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Glenmorangie saves oysters from extinction
Published:  25 May, 2017

Scotch whiskey producer Glenmorangie has reintroduced native oysters to coastal waters in the Scottish Highlands after a century’s absence with ambitions of a sustainable future.

Glenmorangie committed to a sustainability project in 2014 with Heriot-Watt University and the Marine Conservation Society known as the Dornoch Environmental Enhancement Project (DEEP).

Hamish Torrie, director of corporate social responsibility, The Glenmorangie Company, said: “Glenmorangie’s distillery has stood on the banks of the Dornoch Firth for over 170 years – and we want to ensure that the Firth’s pristine habitat will be preserved and enhanced over the next 170 years.

“This restoration of oyster reefs in the Dornoch Firth, which is an internationally recognised special area of conservation, will help us realise our long term vision of a distillery in complete harmony with its natural surroundings.”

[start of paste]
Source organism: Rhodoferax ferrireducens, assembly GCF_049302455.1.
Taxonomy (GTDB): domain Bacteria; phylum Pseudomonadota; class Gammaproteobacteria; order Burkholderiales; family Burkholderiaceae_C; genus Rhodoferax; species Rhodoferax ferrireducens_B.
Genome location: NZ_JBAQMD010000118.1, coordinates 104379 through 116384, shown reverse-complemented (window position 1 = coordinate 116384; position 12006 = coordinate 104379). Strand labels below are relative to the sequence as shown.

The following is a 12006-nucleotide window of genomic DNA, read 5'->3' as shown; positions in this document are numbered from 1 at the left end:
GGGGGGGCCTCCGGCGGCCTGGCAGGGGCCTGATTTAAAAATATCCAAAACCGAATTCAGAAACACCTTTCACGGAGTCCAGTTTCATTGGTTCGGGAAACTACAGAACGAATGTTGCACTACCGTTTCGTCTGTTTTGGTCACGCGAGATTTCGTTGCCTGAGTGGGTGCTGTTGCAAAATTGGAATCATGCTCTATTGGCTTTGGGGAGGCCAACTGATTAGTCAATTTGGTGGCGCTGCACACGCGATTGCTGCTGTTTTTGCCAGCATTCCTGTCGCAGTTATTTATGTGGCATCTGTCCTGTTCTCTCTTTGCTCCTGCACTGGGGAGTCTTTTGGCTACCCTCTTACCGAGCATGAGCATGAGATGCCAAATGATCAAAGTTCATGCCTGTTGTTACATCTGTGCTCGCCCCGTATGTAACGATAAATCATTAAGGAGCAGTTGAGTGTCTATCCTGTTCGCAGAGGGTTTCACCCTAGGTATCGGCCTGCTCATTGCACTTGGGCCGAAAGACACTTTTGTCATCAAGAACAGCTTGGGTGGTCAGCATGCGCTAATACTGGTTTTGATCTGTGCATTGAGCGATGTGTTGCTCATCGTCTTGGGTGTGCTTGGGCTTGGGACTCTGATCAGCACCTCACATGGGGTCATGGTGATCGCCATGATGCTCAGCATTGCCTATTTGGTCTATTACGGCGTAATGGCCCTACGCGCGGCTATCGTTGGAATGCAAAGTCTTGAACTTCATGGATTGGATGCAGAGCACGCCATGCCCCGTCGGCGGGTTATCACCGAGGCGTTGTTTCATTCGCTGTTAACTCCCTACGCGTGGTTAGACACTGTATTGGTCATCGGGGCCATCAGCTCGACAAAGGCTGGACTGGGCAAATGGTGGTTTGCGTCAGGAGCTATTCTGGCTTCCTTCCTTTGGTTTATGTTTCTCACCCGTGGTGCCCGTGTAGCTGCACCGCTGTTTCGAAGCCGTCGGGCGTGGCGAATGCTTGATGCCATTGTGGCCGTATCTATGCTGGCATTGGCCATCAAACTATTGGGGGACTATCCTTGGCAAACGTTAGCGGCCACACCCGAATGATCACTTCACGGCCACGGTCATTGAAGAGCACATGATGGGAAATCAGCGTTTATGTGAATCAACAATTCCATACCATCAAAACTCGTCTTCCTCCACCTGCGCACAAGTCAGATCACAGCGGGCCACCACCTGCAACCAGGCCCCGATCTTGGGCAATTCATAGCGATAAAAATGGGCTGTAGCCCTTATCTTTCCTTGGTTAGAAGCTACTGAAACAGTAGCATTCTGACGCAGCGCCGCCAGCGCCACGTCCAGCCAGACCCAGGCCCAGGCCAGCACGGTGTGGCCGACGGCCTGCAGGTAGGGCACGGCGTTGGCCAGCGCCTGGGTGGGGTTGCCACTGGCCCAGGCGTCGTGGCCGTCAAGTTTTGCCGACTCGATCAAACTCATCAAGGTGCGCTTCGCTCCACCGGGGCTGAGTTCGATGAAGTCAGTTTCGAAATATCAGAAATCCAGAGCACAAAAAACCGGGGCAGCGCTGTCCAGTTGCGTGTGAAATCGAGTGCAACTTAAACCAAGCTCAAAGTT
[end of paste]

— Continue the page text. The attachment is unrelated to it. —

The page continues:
The project’s vision is to restore oyster reefs to enhance biodiversity and also act in tandem with the anaerobic digestion plant to purify the by-products created through the distillation process.

Glenmorangie recently opened its €6m anaerobic digestion plant at its distillery, which is expected to purify up to 95% of its waste water with the remaining 5% of the organic waste naturally cleaned by the oysters.

Native oysters flourished in the Firth up to 10,000 years ago before being decimated in the 19th century due to overfishing.

Dr Bill Sanderson, associate professor of marine biodiversity at Heriot-Watt, said: “Oyster reefs are amongst the most endangered marine habitats on Earth and it is thanks to Glenmorangie’s foresight and long term commitment that we can create a pioneering reef restoration project in the Dornoch Firth.

“It will take many years, but we have the ambition that the DEEP project is an example that could be replicated in other parts of the world.”